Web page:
A representative from Citizens’ Climate Lobby (CCL) out of Bayfield came to the full county board of supervisors last week to give information on the group’s efforts to combat climate change.
Mark Peterson is a member of the Bayfield chapter of the climate change was on the agenda. He was asking the board to consider drafting, signing and sending a resolution to the United States Congress supporting H.R. 763.
Peterson explained the idea is that because Congress over the last decade has moved very slowly on climate change and the CCL is going with a local approach. They already have dozens of local governments across the country endorsing the bill including Ashland, Bayfield and Sawyer counties along with the cities of Wausau, Stevens Point and Rice Lake in Wisconsin.
The first line of H.R. 763 states the bill is designed, “to create a carbon dividend trust fund for the American people in order to encourage market-driven innovation of clean energy technologies and market efficiencies which will reduce harmful pollution and leave a healthier, more stable, and more prosperous nation for future generations.”
H.R. 763 was first introduced in the U.S. House of Representatives a year ago on Jan. 24, 2019.
Carbon is currently not taxed and this bill would change that. Peterson said that carbon will now be taxed to cut down on carbon pollution.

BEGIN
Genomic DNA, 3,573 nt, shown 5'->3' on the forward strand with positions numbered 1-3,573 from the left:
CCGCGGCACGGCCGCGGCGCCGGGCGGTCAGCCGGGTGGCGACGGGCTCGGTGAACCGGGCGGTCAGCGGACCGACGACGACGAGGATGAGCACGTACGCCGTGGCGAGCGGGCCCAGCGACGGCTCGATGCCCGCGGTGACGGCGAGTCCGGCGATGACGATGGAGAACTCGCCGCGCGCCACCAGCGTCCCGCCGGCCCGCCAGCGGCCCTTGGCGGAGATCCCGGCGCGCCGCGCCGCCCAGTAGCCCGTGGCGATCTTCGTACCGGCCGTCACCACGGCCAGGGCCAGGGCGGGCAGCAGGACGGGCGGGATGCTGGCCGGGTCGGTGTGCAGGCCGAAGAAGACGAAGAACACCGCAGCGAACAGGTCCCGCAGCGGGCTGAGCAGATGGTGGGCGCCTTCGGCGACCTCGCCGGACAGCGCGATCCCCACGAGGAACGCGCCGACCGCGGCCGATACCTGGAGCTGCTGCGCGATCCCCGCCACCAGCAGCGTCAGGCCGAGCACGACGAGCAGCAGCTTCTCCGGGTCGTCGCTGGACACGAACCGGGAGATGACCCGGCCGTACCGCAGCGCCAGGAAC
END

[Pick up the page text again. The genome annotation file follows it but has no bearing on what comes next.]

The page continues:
Under the bill, as currently written, will tax every ton of Carbon at $15 per ton and it is expected to go up $10 per ton after the first year.
In turn the American people will receive a tax dividend, similar to social security. The CCL predicts the average household will receive about $45 a month in the first year. Then by the fifth year estimates show the average household will get a check of $225 every month and at the ten year mark they are estimating $300 per month.
After discussing the dividend program he spoke to the extreme weather that has occurred over the last decade.
“There have been two 500 years flooding events in the last few years,” Peterson said. “July 2016 and June 2018 were record events of rainfall.”
He added 2019 was the wettest year in Wisconsin since the statistic was measured in 1890, the second hottest year on the planet and was the hottest year for the planet’s oceans.
“Four of the last five wettest years in the state’s history took place in the last decade,” Peterson said. “Something is happening here.”
Peterson also cited the Wisconsin Initiative on Climate Change Impacts (WICCI) data on the potential effects of rising temperatures including the state may see three 500-year type style storms a year. The WICCI data shows from 1950 to 2006 winter average temperatures rose about four degrees in Burnett County. WICCI predicts that average temperature could rise another eight degrees by 2055.
Supervisor Gene Olson questioned Peterson’s possible alarmist attitude at climate change and the comparison to social security.
“We only have about a couple hundred years of information about (planet temperatures),” Olson said. “My grandkids aren’t going to have social security and that’s the foundation for this plan.”
Supervisor Gary Lundberg said, “The devil is always in the details and I think we need to read this bill before we go forward with anything.”